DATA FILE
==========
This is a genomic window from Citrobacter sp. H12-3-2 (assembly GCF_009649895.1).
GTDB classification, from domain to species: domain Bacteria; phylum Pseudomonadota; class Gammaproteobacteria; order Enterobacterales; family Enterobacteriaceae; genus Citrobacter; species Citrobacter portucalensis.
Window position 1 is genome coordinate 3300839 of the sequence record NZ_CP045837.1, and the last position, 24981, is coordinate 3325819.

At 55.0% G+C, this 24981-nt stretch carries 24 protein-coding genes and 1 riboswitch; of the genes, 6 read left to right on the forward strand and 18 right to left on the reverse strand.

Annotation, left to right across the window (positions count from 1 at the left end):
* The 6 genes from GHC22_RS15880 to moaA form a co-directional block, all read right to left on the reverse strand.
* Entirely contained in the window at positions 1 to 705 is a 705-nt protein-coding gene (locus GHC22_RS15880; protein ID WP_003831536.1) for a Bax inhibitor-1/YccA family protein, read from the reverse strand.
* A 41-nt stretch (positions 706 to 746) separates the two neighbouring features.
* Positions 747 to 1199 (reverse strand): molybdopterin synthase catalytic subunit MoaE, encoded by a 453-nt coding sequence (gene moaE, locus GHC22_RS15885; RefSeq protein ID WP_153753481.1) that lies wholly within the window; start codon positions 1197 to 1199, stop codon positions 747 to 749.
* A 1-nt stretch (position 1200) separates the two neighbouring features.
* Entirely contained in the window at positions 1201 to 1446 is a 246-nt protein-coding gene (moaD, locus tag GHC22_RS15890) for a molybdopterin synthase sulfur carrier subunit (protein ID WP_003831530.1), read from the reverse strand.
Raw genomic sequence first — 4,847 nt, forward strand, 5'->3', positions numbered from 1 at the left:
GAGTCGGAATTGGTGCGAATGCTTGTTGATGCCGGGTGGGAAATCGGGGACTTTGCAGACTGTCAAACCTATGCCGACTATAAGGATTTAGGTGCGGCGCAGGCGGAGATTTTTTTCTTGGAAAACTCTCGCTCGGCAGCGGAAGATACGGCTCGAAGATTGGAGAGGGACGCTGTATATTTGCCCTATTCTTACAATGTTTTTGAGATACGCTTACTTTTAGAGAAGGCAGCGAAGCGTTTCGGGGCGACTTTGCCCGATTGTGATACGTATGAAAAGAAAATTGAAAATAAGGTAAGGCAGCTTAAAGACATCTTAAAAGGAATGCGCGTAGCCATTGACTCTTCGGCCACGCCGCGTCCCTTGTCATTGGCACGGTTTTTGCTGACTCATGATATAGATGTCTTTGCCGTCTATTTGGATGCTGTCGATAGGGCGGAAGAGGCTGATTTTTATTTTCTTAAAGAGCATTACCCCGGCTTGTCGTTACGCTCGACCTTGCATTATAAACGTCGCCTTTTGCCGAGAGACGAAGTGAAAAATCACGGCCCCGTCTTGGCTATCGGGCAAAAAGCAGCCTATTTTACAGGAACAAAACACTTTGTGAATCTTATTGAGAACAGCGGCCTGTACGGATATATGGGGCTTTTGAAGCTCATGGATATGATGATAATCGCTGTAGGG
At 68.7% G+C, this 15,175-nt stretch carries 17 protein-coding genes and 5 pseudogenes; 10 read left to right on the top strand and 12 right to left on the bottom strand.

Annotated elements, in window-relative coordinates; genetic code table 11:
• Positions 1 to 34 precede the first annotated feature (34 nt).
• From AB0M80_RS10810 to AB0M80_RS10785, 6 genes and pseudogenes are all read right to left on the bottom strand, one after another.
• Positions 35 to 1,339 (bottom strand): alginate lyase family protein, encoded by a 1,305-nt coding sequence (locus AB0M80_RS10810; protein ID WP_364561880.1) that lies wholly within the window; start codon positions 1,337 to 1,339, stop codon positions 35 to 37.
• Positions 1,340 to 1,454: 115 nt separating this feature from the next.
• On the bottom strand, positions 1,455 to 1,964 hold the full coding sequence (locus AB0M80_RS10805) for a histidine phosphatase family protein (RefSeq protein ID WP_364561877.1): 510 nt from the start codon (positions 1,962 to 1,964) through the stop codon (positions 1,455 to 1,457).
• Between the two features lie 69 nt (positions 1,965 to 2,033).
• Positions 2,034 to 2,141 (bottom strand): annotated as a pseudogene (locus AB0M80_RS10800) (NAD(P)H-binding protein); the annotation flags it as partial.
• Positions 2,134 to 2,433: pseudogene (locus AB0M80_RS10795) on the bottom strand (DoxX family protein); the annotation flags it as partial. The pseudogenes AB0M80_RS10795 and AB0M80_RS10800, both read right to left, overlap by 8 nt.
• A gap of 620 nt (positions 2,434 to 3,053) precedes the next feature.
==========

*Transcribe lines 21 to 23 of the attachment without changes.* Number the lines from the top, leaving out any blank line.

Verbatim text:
• Between the two features lie 69 nt (positions 1,965 to 2,033).
• Positions 2,034 to 2,141 (bottom strand): annotated as a pseudogene (locus AB0M80_RS10800) (NAD(P)H-binding protein); the annotation flags it as partial.
• Positions 2,134 to 2,433: pseudogene (locus AB0M80_RS10795) on the bottom strand (DoxX family protein); the annotation flags it as partial. The pseudogenes AB0M80_RS10795 and AB0M80_RS10800, both read right to left, overlap by 8 nt.